RE: Duster down - 2/14/03 Dear Anthony, Thanks a million for the speedy reply. <our pleasure> Any idea what causes the feathers to curl inward like a dried up worm <with new specimens there is always the chance that it is simply stress and perhaps the impending ejection of that structure. However, feeding with foods that are too large or viscous also does it (the feathers are gills which become clogged)> can it be two much light from my power-Glo light? <light has no influence on their health here> Regards, Jimmy B <ciao, bub. Anthony>

Bringing Back The Feathers Hey all, <Scott F. with you today> I recently purchased via FFE a nice piece of Bisma rock, water parameters are good, but for some reason some of the feathers have deteriorated, is this normal, is this like a feather duster that blows its cap when stressed, and is there anything I can do? The addicted <Well, when a feather duster "blows its cap", it is usually in response to some form of environmental stress or handling problem. Most often, this happens in response to a rather dramatic environmental change...It is possible for the animal to secrete a new tube, but it will need to be located in a protected area of the tank, such as ticked in a rocky cleft. Even then, it's not 100% that it will come back...It's worth a shot, however. Provide excellent water conditions and it may just regenerate...Good luck>  

Plume-less Feather Duster - 3/18/03 One quick question mine has "deployed" his feather section, and is still inhabiting his tube? <Not necessarily the end of him> Is he dead or reproducing or what? <not reproducing but there can be many reasons for it from stress (lack of food, water parameters changed etc.), growth, and more!!! Keep an eye on the tube and the worm. They do regrow these. Look through this link: http://www.wetwebmedia.com/featherfaq2.htm and be sure to feed them small foods such as baby brine nauplii, rotifers (enriched with a quality phytoplankton), and maybe very finely pureed meaty foods. Feed on the back side of the worms feeding radioles (not directly over the center of the radioles). Be patient but diligent. Paul>

Christmas Tree Worms Hello,<Howdy , sorry about the delayed reply.> I'm new with the saltwater aquarium hobby and I have set up my tank for over 8 mo.s now. I have just added to my tank with a coral rock with four Christmas tree fan worms living in it. After two days the worms started to crawl out of the coral, lying on the sand and later was eaten by my shrimp and damsel. Do you know why the worms left their coral home?  I checked the salinity, pH, ammonia, nitrate level and everything seemed fine. The values are: 1.023, 8.0, 0, .01.   The tank temperature was 81F at the time. The tank size is 55 gal with ~ 50lbs of liverock.   Livestock included: 2 damsels, 1 tang, 1 clown, 2 feather dusters, 1 torch (frog spawn), 1 starfish, 1 anemone. Light system is the CustomSealife 55w power compact.  Filter system is 60gal sump wet/dry with mag5 pump and a back up small Rena canister filter.  I intended to install an AquaC protein skimmer soon. <You also need to be testing for nitrite, calcium, and alkalinity.  These worms also need stronger lighting and so do your corals and anemone.  You can find info on all this at: http://www.wetwebmedia.com/marine/index.htm Cody>   Thanks Quyen Chau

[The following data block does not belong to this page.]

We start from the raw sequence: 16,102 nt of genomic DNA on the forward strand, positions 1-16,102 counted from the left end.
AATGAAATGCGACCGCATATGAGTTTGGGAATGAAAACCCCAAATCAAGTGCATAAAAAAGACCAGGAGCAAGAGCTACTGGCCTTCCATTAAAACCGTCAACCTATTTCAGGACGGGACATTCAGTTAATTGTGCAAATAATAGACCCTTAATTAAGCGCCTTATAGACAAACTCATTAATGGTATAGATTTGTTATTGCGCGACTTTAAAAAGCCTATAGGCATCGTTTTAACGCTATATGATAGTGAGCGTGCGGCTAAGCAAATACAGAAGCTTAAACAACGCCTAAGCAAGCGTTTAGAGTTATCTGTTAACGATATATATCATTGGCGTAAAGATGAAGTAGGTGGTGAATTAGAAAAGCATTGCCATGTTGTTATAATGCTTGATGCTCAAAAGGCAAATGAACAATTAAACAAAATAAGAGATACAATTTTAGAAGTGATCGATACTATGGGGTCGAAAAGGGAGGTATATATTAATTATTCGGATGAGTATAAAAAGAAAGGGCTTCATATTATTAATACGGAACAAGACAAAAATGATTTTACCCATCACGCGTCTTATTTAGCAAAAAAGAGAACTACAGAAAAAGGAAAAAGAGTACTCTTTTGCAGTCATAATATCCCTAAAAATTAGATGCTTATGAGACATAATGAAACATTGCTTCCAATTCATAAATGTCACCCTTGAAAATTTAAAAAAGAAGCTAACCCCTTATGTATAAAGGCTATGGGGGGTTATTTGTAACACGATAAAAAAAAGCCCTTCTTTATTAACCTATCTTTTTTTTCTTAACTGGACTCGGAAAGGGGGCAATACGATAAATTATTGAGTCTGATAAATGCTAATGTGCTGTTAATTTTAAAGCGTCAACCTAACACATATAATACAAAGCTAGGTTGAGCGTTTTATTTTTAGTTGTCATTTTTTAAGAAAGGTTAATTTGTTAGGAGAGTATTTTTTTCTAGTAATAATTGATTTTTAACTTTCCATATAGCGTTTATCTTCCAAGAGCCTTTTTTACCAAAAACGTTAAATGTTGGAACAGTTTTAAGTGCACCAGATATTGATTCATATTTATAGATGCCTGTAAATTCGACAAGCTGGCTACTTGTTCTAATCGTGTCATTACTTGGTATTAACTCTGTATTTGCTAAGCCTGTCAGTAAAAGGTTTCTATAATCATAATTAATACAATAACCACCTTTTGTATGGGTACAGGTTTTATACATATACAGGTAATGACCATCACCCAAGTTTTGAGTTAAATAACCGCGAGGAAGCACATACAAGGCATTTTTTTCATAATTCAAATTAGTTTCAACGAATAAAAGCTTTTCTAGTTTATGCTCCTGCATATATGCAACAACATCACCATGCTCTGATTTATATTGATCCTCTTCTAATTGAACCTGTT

Feather duster malady 6/3/03 I've been tearing my hair out trying to figure out what has gone wrong.  I purchased 2 Hawaiian feather dusters about a week apart.  The first one began to show odd signs at night.  It would elevate itself about .5-1in outside of its tube.  Eventually it got to the point wherein it was almost fully out of the tube.  It was undulating and trying to get the rest of the way out.  I've read a lot on them and knew this meant it was going to leave the tube and find a new spot.   <true... but usually under great stress. It could be a water quality issue, or it could simply be an animal that has suffered the rigors of import without adequate stabilization (no quarantine period by retailer or home aquarist/you> I tried to help it by placing the tube horizontally on the substrate in the hopes that it would more easily extract itself.  I scared it into popping its crown by doing so :( <no worries yet, they can regrow the crown within weeks> Nonetheless it left its tube and hid behind some rocks, as indicated by plumes of mucus therein.  The next day I removed a rock to check on its progress only to find a half digested worm underneath my serpent star.  I was quite perturbed.  I documented the happenings here: http://www-personal.umich.edu/~skotzaba/aqualog.htm <alas... the worm was dying and/or weak. The star was simply scavenging as it should> Here is where things began to worry me more--my second feather duster, by far larger and prettier is doing the exact same thing now.  We saw it trying its hardest to leave the tube. <again, may be water quality... or simply the source (same LFS, same batch?)> I did as much reading as possible on them and was able to rule out a few things.  Water parameters are unlikely to be the problem as pH=8.1-8.2, <if accurate and a day time reading, this seems low/flat. Your pH is likely dipping below 8.0 at night (yikes!). Do test after a long period of darkness (at night or before lights come on in the morning)> Am=0, Ni=0, Na=5.  Starvation is unlikely since I feed the dusters "filter feeder food" and they were only in the tank for a week anyhow.   <FWIW... I am almost certain that the feather dusters get absolutely no nutrition directly from such bottled foods. They are terrible. Particle size and prey nature are inappropriate/too large. Such foods are commonly nicknamed "pollution in a bottle" and serve only to cause future nuisance algae blooms. The best filter feeder foods come from fishless refugiums plumbed inline> The only things that come to my mind are current and micro-bubbles.   <neither would be a problem here.> What sort of current should they be in?   <moderate to strong> Depending on how I adjusted the powerheads, the feathers went from frazzled and disheveled to simply stagnant.  The other theory I have involves the large number of small bubbles my skimmer produces.  Could this be irritating the worm into trying to seek shelter behind the rocks, as the first worm did? <absolutely not> Furthermore, we had outbreaks of both brown algae (passed) and hairy algae (subsiding), some of which grew on the tube--could this be a problem?   <irritating but not fatal> I might also add that none of our animals have bothered the dusters, so I don't think that's a problem. I truly hope you can help to shed some light on this situation, as I was greatly enamored of those two dusters (named Babette and Soleil, if you must know) and their passing is quite saddening to me.  Either way, thank you for your time. Stratos Kotzabassi <the large common feather dusters are really quite difficult to keep alive for most aquarists for more than a year. Most die in weeks/months. Without a mature refugium to produce nanoplankton (bacteria, etc)... nothing you target feed them is likely to sustain them. Do consider other duster species or forego all until the tank matures more. Best regards, Anthony>